Now parents—aka potential grandparents—have even more reason to get pumped for the day they have a grandchild, thanks to the conclusion of a new study published online in the latest issue of BMJ Open. Based on 2014 data, collected as part of an ongoing survey of German adults, the main takeaway is that caring for a grandchild appears to reduce loneliness and social isolation for older adults.
The survey used by the researchers covered nearly 3,900 grandparents. More than 1,100 said that they cared for a grandchild. The grandparents took tests on loneliness and social isolation, and those who had grandkids to care for scored lower. These subjects also had a larger social network than those who didn't care for grandchildren.
The grandparents who didn't care for a grandchild had higher loneliness scores and were in contact with fewer people who they said are important to them, the study authors said.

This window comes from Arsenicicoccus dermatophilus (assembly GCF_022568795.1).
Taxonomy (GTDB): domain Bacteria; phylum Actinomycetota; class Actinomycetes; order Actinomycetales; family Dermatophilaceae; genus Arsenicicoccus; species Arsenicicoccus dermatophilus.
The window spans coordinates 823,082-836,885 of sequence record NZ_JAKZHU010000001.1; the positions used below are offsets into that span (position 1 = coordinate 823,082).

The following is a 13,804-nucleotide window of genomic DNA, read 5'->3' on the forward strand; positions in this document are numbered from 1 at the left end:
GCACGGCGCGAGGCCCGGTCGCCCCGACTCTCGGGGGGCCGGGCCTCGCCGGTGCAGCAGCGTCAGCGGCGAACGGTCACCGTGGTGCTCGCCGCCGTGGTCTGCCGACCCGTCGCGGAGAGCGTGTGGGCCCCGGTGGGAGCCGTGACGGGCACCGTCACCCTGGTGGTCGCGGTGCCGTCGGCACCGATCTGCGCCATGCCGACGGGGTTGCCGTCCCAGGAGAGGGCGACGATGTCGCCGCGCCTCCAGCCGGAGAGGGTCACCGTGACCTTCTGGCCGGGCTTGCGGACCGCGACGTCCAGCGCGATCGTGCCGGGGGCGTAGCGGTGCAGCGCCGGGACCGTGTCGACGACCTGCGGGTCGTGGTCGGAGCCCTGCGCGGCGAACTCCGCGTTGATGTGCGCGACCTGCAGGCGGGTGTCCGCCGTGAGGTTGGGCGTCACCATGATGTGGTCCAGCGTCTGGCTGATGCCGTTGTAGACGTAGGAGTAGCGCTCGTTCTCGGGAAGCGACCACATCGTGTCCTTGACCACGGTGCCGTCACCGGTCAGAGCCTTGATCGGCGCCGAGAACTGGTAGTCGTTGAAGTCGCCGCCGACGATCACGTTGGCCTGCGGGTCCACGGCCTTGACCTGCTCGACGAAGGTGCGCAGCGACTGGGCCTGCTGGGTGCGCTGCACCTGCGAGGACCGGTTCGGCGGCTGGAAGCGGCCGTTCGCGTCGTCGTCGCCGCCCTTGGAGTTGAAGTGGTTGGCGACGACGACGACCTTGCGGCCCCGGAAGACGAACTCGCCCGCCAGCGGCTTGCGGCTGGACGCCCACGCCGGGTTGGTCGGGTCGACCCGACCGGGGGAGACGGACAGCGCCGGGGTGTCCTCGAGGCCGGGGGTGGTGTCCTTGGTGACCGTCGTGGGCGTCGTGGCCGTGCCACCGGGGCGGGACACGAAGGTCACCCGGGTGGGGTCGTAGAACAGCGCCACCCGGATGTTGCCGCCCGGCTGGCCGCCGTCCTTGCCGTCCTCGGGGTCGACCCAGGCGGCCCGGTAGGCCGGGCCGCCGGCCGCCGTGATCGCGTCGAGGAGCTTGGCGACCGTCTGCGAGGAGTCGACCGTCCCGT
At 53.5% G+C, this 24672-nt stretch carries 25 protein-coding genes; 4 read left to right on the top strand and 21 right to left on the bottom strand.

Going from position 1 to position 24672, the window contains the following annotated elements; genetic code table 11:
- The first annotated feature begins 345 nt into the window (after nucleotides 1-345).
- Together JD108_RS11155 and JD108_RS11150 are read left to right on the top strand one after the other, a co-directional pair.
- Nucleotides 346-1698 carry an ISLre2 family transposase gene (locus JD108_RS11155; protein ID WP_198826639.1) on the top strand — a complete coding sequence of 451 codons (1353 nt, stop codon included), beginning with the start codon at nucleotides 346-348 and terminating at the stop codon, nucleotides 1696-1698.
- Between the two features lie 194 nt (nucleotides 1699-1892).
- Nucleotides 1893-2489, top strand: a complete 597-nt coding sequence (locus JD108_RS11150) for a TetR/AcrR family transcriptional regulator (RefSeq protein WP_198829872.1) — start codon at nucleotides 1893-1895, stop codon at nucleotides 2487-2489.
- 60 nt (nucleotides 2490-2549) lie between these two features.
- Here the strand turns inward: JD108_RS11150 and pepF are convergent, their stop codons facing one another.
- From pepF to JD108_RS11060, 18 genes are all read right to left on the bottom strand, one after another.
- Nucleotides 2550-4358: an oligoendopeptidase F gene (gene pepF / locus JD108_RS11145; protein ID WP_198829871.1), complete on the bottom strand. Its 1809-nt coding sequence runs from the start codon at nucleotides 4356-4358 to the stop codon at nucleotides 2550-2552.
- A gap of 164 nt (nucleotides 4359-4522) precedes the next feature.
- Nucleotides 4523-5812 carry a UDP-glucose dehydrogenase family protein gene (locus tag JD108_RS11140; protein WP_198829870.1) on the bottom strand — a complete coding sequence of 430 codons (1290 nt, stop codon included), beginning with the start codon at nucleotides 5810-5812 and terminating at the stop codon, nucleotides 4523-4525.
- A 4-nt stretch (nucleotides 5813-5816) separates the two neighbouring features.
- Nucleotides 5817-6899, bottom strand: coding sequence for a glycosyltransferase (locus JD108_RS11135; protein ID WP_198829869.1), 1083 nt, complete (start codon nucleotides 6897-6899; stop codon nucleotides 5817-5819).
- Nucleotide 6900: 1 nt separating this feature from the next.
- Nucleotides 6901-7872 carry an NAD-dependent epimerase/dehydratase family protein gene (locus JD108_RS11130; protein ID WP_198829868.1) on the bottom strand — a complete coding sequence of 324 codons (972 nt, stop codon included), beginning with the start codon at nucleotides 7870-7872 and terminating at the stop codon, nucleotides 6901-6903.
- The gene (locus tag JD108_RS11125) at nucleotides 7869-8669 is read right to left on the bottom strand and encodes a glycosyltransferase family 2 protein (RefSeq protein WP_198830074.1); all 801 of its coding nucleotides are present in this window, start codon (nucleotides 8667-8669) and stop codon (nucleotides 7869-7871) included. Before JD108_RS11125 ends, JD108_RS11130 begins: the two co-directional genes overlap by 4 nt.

Study author Eleanor Quirke of the department for health economics and health services research at Hamburg-Eppendorf University Hospital, and colleagues even took into account factors like marital status, domestic arrangements, household income, self-rated health, physical activity levels, and depressive symptoms, and the results remained the same. The study did not control, however, for how close grandparents live to their grandkids or how often they provided care.
Another interesting point, according to the BMJ Open news release: Grandparents who felt less lonely and isolated to start with might have been more likely to actively care for a grandchild.
They point out that while the conclusion isn't necessarily that caring for a grandchild directly leads to less loneliness, it seems there's an association.
The bottom line, according to Quirke's team: "Assisting their families to balance work and family by providing supplementary grandchild care may boost grandparents' self-esteem, and may also facilitate ongoing positive relationships with their children and grandchildren. Moreover, caring for grandchildren may also expand the social circle of grandparents and allow for further opportunities to establish relationships with other parents or grandparents."
That said, they warn that if a grandparent is called on too frequently to care for their grandchild, that positive effect might wear off. So, as many parents already know, when it comes to involving the grandparents in a child's care, there's a delicate balance.